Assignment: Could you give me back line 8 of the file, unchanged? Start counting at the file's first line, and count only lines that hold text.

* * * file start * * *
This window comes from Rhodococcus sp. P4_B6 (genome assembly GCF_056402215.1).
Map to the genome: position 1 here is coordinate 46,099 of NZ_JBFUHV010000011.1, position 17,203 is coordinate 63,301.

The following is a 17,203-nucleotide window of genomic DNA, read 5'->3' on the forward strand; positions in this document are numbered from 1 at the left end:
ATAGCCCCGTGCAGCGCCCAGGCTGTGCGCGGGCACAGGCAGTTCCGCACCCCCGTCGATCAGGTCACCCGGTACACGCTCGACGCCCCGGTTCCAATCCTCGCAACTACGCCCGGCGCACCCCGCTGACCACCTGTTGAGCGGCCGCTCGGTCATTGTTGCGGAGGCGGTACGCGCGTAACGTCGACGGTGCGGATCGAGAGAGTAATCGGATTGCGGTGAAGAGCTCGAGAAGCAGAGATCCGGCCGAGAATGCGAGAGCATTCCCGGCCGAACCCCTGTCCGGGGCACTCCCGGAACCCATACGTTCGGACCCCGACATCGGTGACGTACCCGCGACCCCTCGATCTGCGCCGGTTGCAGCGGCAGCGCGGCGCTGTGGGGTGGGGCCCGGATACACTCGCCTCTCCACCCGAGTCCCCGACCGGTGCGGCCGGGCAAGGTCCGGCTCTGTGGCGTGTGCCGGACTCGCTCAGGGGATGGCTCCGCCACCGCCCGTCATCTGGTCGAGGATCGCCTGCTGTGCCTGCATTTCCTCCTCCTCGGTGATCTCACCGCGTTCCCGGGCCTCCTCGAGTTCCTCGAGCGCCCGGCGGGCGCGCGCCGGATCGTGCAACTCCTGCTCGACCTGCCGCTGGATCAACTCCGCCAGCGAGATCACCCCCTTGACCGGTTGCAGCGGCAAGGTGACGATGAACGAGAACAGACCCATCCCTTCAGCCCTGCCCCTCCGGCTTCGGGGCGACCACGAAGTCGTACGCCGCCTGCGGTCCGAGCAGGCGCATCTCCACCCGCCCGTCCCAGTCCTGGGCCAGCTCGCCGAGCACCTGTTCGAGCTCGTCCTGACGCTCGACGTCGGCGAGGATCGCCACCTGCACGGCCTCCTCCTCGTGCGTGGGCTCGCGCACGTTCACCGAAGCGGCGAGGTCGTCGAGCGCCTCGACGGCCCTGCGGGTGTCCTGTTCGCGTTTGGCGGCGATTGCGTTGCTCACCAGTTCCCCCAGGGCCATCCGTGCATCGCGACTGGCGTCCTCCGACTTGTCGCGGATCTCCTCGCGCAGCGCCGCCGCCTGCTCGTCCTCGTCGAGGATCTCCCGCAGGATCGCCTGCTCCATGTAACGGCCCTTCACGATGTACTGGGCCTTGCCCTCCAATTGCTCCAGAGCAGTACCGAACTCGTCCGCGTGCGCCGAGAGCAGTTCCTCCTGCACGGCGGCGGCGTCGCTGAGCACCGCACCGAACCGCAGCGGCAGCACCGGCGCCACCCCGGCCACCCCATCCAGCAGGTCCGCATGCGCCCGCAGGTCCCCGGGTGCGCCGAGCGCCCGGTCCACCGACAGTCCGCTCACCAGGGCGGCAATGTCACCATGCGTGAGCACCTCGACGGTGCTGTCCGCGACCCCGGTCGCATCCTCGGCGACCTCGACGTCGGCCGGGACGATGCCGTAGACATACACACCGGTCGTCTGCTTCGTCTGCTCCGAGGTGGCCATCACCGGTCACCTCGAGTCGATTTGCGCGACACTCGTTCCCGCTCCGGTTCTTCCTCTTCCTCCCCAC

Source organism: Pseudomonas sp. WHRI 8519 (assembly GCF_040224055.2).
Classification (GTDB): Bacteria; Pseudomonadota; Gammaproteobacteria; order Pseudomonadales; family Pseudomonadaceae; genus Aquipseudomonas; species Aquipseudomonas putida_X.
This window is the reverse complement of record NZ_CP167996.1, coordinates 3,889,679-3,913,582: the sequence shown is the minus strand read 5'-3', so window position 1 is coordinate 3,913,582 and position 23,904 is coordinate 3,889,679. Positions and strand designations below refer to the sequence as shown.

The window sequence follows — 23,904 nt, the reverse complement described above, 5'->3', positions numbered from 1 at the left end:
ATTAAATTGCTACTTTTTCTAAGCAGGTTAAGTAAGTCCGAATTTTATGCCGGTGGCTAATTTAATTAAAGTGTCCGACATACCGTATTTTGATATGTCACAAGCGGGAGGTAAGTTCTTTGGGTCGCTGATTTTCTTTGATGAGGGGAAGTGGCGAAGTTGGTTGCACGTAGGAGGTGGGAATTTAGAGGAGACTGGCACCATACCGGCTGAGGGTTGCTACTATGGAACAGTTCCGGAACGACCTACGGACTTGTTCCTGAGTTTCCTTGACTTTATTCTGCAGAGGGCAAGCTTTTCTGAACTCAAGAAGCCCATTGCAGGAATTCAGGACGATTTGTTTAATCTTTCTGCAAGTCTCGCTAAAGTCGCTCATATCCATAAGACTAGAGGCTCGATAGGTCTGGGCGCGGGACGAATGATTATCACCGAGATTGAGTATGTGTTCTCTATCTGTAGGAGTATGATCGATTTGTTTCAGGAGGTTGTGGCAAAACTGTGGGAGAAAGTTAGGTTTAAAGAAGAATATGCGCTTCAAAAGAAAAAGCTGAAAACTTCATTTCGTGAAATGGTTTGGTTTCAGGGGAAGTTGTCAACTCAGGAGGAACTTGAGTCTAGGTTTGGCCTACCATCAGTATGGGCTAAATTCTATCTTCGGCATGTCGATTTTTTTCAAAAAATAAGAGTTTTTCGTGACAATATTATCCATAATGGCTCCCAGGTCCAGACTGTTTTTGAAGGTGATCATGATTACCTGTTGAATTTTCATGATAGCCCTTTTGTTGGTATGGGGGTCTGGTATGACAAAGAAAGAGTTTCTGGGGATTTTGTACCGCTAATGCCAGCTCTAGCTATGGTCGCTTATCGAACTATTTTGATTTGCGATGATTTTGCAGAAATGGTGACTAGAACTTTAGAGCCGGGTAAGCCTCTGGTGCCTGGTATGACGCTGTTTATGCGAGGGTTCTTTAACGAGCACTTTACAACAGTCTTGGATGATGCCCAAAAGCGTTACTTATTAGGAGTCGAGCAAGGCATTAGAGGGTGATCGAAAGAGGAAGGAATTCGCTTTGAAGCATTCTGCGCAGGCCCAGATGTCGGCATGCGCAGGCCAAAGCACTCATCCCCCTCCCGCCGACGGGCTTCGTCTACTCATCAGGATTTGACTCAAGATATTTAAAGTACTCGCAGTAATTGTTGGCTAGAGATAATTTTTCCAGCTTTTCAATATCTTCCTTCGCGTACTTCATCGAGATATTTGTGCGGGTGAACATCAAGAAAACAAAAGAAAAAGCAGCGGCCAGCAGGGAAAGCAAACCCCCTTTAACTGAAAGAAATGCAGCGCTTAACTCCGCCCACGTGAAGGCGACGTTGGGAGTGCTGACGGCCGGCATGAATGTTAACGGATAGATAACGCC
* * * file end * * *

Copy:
The window sequence follows — 23,904 nt, the reverse complement described above, 5'->3', positions numbered from 1 at the left end: